Lyme disease crept into our relationship slowly. A few weeks into our courtship, on a picturesque jaunt to Fort Baker, I tearfully admitted my struggles to him. Dane thanked me for my honesty, which opened the doors to more communication. From the very beginning of our relationship, Dane has shown me nothing less than complete acceptance of who I am as a person. For that I am grateful. A year into our relationship I received my diagnosis. When the tears came again (get ready folks, I cry a lot), Dane’s eyes got a little watery too. We were both so happy that I could finally put a name to my illness, and looked forward to the day when I didn’t have to struggle.

Along with Dane came an amazing family with members that had also been stricken by Lyme at points during their lives. In the big picture, I don’t see this as coincidental. If you pay attention, the tapestry of your life has an intricate design with many patterns and signs that serve to support you. Dane’s family possess many of his qualities that I love so dearly, and they accepted my diagnosis with open arms … as did my own family.

This story must seem really peachy … and it is … but I’ve glossed over the battle … so let’s get to the meat of the post.

“Hurricane Lyme” hit in the middle of my nursing program. By the time my symptoms started worsening, Lyme had taken over our lives. Our conversations, our jokes, our cabinets, our excursions, our bedroom design, our sleep cycle all revolved around the disease. Selfishly I thought: well why shouldn’t our lives be dedicated to curing this disease? I’m in pain. I’m suffering. I want to get better so we can just forget this ever happened. I was weak, had limited mobility and reduced coping skills because I was JUST TIRED. Tired of all the bullshit. Tired of appointments. Tired of spending my money and my mom’s money on treatments. Tired of dissociative episodes. Tired of not doing yoga. Tired of not being myself.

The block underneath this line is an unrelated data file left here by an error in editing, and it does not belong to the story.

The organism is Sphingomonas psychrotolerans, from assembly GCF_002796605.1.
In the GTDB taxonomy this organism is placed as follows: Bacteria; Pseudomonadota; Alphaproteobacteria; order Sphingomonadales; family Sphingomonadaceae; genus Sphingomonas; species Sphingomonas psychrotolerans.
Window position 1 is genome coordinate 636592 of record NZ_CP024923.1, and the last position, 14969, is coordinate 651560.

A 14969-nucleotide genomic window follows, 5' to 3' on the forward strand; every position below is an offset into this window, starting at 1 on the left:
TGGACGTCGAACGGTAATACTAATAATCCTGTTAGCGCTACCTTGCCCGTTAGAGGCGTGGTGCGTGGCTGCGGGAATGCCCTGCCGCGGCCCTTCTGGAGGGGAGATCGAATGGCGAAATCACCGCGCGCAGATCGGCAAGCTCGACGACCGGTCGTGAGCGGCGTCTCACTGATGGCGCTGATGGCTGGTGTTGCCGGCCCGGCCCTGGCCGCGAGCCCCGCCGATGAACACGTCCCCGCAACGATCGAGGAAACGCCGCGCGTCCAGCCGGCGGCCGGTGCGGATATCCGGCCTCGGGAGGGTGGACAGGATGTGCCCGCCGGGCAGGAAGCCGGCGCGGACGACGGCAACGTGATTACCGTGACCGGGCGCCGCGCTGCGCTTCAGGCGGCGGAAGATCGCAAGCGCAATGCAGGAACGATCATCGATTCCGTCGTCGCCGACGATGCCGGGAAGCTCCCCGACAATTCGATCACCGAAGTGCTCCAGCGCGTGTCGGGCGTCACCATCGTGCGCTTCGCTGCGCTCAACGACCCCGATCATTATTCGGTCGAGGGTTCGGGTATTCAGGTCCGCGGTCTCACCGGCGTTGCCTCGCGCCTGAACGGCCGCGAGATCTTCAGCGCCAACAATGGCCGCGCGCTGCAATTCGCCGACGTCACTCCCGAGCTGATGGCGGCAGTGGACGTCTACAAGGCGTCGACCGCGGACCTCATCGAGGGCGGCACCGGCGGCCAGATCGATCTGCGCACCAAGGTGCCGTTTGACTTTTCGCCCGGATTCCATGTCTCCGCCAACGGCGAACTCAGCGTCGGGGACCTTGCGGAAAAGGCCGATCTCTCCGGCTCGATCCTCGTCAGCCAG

What I failed to consider on many occasions was how my illness had affected Dane’s wellbeing and our relationship.

Side note: This post is not intended to detract from the incredible burden of chronic illness. This is simply one girl’s reflection on her own experience.

Dane watched me wither away. The girl with strength and sass with whom he’d fallen in love rarely showed her face at home or at social gatherings. I became incredibly vulnerable, sensitive and irritable, many times accusing Dane of thinking I wasn’t being productive or I was being lazy, when really those were my own insecurities. I hated the fact that I had transformed into a much more helpless human being. I felt guilty that Dane had more responsibilities around the house, that he had to listen to my whining, and that we could no longer go hiking. Dane, a sensitive man himself, felt the negative energy I was carrying and took it on as his own. He fell victim to the hurricane just as I had.